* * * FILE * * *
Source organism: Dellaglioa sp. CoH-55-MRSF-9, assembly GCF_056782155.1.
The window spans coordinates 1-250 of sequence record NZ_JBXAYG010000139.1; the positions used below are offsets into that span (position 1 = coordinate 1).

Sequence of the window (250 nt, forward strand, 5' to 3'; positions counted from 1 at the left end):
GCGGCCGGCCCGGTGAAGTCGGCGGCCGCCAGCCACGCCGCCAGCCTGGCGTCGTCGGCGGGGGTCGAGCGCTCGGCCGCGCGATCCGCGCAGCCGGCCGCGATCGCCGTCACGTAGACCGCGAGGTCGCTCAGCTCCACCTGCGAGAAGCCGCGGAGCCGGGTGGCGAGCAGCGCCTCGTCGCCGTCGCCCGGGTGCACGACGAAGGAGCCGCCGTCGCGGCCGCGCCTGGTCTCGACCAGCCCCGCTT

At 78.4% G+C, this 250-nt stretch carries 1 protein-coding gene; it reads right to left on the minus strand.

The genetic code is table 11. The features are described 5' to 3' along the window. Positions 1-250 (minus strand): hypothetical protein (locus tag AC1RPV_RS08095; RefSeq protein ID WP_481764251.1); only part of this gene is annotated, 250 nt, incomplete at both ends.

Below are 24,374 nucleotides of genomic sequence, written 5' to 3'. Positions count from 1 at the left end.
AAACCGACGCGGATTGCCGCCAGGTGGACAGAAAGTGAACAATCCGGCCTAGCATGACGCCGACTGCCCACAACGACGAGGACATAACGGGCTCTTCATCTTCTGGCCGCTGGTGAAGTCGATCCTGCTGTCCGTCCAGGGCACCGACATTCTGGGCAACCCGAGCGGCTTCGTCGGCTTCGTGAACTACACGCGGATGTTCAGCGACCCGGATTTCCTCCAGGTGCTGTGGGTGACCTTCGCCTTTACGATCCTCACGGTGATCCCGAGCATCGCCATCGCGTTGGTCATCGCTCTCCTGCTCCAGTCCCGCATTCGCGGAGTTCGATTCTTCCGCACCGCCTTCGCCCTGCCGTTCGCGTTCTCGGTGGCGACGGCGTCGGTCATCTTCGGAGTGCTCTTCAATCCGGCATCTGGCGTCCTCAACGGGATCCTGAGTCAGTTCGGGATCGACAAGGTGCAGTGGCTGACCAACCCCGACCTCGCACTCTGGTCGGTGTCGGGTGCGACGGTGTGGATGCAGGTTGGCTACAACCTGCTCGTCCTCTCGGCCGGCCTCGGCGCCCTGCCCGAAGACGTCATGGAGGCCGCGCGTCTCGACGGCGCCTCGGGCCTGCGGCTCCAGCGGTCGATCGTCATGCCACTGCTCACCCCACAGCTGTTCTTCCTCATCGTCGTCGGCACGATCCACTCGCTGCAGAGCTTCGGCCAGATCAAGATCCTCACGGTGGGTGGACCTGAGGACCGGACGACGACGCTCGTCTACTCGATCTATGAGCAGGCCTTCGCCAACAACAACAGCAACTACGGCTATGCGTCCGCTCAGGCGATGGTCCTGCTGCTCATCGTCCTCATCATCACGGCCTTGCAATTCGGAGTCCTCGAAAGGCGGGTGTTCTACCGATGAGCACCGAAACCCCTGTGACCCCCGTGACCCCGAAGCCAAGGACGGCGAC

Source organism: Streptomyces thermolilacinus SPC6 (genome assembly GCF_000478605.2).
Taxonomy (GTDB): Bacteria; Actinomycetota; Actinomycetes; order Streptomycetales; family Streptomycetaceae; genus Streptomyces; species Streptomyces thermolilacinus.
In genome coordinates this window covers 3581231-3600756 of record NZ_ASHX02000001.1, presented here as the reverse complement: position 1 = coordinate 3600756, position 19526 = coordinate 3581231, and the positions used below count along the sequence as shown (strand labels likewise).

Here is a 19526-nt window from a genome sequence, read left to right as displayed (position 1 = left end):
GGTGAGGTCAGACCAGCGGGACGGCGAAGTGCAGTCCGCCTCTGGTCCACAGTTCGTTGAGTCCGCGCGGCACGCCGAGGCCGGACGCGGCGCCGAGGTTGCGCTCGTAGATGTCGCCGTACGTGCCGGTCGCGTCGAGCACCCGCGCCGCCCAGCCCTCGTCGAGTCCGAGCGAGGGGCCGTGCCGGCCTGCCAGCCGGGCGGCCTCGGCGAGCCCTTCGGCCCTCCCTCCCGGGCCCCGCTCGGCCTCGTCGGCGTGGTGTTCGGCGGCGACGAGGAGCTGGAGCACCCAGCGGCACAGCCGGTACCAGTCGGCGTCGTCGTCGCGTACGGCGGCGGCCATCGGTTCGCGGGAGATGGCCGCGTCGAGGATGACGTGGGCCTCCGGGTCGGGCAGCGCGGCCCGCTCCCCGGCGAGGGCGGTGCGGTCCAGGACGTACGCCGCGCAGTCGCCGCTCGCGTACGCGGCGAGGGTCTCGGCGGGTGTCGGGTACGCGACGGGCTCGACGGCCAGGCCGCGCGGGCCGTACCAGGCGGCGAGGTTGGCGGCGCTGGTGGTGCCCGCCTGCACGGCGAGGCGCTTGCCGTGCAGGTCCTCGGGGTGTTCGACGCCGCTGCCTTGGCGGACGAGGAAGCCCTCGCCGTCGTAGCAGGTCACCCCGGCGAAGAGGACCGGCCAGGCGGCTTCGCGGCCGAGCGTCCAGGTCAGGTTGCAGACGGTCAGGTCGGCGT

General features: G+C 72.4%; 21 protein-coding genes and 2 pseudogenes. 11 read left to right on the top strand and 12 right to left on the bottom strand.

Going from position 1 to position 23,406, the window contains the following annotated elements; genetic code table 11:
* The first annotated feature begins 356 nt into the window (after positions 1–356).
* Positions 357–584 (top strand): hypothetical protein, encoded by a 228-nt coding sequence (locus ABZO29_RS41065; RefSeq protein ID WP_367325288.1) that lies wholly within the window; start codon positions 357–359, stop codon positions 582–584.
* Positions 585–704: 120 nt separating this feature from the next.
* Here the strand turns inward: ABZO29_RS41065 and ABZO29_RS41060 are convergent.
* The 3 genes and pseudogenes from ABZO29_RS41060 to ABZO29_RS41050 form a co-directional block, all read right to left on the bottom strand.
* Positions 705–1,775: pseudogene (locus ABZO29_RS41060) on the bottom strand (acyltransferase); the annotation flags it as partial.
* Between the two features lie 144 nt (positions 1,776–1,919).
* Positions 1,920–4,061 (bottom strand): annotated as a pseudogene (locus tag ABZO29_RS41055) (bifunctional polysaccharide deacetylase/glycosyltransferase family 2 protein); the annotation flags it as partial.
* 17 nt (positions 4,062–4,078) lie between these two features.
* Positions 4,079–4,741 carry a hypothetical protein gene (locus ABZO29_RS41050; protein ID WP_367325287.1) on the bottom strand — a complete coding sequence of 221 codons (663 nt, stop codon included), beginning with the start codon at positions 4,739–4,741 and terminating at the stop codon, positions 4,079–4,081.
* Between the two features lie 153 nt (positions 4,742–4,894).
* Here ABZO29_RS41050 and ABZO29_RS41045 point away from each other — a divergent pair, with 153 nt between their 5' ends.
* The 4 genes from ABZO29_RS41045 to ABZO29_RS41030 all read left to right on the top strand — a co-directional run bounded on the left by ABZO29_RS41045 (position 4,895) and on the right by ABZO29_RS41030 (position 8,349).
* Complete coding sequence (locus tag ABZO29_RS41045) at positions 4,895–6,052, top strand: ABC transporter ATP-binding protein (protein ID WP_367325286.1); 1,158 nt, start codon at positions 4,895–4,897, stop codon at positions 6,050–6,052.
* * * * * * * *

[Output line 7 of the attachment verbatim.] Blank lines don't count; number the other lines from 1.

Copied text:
Below are 24,374 nucleotides of genomic sequence, written 5' to 3'. Positions count from 1 at the left end.